Then Herod summoned the wise men to see him privately. He asked them the exact date on which the star had appeared, and sent them on to Bethlehem. ‘Go and find out all about the child,’ he said ‘and when you have found him, let me know, so that I too may go and do him homage.’
Having listened to what the king had to say, they set out. And there in front of them was the star they had seen rising; it went forward, and halted over the place where the child was. The sight of the star filled them with delight,
and going into the house they saw the child with his mother Mary, and falling to their knees they did him homage. Then, opening their treasures, they offered him gifts of gold and frankincense and myrrh.
But they were warned in a dream not to go back to Herod, and returned to their own country by a different way.
On this Feast of the Epiphany, we are invited to journey with the Magi and share their experience of finding the infant and paying him homage. We travel with these Wise Men on a journey of faith and also a physical journey which is filled with highs and lows and uncertainty and revelation. When they reach the stable they are enlightened in the presence of the Baby Jesus, his Mother Mary and Joseph, his stepfather. With this in mind, let us start our journey.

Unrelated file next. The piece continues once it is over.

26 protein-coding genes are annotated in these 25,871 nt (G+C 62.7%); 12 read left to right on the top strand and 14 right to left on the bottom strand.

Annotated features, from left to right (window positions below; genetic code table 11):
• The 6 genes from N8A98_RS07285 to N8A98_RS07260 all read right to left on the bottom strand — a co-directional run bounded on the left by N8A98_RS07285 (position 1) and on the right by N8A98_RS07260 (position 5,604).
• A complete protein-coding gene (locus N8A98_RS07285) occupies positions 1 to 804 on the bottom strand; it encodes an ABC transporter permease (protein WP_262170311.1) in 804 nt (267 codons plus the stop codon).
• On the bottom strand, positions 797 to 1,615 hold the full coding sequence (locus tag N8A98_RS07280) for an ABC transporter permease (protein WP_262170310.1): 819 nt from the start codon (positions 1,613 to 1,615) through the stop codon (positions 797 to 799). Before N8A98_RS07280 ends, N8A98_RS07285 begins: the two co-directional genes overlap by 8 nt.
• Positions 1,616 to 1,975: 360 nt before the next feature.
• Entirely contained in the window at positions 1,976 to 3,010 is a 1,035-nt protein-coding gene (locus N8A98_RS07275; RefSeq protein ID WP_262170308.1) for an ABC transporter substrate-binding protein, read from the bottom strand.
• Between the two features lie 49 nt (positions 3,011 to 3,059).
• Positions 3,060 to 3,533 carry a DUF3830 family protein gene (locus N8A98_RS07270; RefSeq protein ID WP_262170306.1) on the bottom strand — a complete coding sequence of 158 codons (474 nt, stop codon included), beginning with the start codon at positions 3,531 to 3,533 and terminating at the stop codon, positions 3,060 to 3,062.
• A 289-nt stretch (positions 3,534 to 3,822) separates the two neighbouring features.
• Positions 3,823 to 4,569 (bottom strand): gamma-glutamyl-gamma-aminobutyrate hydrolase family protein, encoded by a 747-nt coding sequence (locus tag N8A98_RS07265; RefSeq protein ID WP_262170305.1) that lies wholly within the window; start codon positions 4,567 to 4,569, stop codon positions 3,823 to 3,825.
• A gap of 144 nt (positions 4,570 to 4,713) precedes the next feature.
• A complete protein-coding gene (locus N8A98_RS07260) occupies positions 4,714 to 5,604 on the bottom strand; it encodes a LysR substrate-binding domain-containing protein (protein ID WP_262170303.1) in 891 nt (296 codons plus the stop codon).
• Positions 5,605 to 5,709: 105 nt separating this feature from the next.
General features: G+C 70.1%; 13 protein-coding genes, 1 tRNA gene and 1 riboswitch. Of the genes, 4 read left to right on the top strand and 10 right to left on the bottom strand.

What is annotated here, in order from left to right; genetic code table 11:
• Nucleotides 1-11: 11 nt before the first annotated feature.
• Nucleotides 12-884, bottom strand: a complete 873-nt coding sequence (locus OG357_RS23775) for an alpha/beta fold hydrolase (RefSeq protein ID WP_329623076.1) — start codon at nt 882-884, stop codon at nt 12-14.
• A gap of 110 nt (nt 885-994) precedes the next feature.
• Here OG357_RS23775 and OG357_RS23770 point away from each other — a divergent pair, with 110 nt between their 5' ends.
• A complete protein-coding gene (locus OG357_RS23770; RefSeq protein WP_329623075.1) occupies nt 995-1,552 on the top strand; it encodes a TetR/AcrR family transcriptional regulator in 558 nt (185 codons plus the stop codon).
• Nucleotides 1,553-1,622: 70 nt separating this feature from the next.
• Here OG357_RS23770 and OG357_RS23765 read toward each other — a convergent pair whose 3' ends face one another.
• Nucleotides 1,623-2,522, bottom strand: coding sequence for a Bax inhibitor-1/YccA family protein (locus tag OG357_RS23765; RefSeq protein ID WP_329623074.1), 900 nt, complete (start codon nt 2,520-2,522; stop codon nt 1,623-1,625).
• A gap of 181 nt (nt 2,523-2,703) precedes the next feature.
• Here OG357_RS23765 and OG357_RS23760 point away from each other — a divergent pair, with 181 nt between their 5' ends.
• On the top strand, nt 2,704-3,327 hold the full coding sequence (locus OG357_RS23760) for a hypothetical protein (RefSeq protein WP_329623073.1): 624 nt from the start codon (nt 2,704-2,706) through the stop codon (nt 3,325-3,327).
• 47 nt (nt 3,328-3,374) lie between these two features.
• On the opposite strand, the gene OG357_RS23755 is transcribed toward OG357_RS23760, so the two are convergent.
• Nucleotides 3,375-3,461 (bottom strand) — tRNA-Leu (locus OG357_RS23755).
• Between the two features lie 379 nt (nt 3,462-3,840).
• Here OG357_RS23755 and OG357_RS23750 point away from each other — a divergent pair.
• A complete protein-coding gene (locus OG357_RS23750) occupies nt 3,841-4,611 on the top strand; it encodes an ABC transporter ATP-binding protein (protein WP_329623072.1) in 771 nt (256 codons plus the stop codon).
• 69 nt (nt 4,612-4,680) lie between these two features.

• Who are you in the scene? One of the Magi? Perhaps someone who has come to help? Perhaps one of the camels carrying the precious gifts? Or someone or something not mentioned in the passage?
• How did you feel when you saw the star which heralded the birth of the King of the Jews? Excited? Full of anticipation? Did you have doubts that this was indeed the star you and your ancestors had been waiting for? Did you have a feeling of having to set off immediately? Were you worried about the long road ahead? Were you afraid of leaving your comfort zone to journey into unknown territory?
• What provisions did you take for the long journey ahead? Why did you choose the gifts you brought with you to present to this infant king?
• How long were you on the road following the star? Did you meet with dangers? Were you treated with kindness or suspicion? Did people join you along the way? Were you enjoying the long journey? Did you get to know your companions better?